Opening Thoughts

BY Joshua Runyan
June 19, 2014

No sooner had the international condemnations of the kidnappings of three Israeli teenagers begun their slow trickle that the hand wringing by some in the Jewish community sought to assign blame anywhere than at the foot of the Palestinian government. The Palestinians are an occupied people, went one argument, so outbursts of violent activity are CONTINUE »

BY Joshua Runyan
June 12, 2014

As JT reporter Simone Ellin was putting the finishing touches on this week’s cover story — an examination of the battle to make the American college campus a safer one for its students — news broke of yet another school shooting, purportedly the 74th nationwide since 2012’s Sandy Hook massacre in Connecticut. This time, a CONTINUE »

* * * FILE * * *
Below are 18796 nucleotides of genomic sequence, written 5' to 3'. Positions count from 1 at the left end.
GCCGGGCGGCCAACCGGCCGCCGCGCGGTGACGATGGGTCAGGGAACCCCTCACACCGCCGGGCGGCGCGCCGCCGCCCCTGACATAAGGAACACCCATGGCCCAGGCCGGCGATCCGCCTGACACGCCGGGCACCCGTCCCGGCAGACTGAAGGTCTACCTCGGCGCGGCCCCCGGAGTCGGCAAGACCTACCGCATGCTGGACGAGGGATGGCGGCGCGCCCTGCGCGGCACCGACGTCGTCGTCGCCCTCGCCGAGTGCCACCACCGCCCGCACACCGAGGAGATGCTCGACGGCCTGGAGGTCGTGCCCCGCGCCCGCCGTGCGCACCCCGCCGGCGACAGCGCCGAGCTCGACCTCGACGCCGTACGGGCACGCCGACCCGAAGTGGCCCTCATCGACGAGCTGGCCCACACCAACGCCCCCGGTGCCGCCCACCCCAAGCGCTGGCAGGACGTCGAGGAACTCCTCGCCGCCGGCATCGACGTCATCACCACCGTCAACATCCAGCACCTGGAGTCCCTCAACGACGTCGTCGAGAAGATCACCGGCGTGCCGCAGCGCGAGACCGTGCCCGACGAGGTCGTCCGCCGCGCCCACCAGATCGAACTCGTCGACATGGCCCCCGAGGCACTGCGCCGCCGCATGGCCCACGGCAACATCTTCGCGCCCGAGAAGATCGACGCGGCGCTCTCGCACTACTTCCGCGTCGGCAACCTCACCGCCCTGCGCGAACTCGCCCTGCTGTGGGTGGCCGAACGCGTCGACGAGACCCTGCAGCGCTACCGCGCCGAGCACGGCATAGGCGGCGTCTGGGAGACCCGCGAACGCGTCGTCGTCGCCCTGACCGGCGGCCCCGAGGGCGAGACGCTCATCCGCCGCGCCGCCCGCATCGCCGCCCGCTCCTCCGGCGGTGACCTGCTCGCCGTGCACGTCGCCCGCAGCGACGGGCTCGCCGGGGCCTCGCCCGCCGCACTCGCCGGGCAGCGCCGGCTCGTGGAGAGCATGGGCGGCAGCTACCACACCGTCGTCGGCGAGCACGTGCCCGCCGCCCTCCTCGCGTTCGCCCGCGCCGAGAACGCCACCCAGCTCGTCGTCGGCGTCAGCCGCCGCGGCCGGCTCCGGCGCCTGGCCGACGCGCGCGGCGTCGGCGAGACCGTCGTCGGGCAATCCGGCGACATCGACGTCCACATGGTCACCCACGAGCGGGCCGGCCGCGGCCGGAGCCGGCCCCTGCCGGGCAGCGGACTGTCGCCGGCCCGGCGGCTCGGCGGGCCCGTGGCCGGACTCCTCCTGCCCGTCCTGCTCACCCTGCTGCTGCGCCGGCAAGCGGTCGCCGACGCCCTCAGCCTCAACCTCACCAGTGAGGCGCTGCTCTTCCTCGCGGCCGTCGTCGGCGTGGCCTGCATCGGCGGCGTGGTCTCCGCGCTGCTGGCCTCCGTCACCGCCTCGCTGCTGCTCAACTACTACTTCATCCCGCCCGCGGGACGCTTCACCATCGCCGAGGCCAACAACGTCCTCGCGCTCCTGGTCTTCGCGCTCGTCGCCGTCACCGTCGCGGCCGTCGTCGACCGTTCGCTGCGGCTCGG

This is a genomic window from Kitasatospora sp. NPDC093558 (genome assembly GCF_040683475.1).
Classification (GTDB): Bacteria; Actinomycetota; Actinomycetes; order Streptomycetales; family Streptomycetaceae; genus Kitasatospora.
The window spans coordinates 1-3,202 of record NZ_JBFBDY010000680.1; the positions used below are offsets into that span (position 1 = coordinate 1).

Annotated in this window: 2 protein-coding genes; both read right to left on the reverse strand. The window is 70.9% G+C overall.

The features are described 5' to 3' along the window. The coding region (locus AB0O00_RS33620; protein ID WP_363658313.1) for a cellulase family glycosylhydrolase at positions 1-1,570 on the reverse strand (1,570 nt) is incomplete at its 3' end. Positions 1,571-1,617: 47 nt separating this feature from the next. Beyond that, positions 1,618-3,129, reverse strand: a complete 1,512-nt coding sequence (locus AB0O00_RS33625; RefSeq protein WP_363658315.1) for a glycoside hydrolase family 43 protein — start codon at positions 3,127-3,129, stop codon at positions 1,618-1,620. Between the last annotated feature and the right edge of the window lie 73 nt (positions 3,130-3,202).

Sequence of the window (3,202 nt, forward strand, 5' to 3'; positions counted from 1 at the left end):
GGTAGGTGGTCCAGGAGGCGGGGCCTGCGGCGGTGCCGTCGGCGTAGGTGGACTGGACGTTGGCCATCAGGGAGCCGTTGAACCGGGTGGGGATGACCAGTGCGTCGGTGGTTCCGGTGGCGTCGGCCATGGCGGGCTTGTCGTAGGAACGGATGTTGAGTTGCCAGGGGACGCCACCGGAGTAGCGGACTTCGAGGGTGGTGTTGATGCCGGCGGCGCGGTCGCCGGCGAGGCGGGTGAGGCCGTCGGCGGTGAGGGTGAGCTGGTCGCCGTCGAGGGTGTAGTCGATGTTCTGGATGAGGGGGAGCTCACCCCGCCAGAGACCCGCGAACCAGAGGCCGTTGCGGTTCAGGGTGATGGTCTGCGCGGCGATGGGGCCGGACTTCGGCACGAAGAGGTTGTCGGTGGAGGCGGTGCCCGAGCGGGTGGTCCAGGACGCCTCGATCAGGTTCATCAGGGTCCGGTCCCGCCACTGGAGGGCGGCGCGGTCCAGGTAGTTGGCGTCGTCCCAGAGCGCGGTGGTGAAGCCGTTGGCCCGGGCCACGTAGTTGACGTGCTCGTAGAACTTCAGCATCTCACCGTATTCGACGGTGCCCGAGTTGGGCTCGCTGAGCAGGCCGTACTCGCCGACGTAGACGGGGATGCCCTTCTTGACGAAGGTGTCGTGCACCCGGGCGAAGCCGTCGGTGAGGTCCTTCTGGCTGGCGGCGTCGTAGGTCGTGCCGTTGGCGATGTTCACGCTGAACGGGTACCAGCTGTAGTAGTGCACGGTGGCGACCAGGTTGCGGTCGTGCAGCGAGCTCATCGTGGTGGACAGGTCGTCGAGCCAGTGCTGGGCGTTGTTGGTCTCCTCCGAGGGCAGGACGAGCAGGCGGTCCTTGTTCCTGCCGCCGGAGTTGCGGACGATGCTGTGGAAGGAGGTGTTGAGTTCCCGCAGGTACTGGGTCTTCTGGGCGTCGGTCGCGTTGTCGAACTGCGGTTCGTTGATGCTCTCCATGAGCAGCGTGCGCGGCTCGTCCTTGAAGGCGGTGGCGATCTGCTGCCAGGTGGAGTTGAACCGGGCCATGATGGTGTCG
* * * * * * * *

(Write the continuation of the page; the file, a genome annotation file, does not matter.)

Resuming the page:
BY Joshua Runyan
June 5, 2014

Looking back at the just-concluded holiday of Shavuot, it’s hard not to remain in awe at the magnitude of the event it commemorates. The giving of the Torah at Mount Sinai is remarkable not just because it embodies a link between the physical and supernal realms. What stands out when contemplating this seminal moment in CONTINUE »

BY Joshua Runyan
May 29, 2014

What would the world be like without standards? Never mind the fact that standards imply so much more than legal dictates and cultural norms, and that because “the way we do things” also encompasses familial customs and passed-down wisdom spanning ages, such a theoretical world would be practically impossible. If we were to philosophize, like CONTINUE »

BY Joshua Runyan
May 22, 2014

As anyone who has ever lost a loved one can attest, dealing with the void created with the departure of a parent, grandparent or, God forbid, a child is never easy. The journey itself has ups and downs, moments of intense pain peppered with fond recollections of a shared smile, an inside joke or a CONTINUE »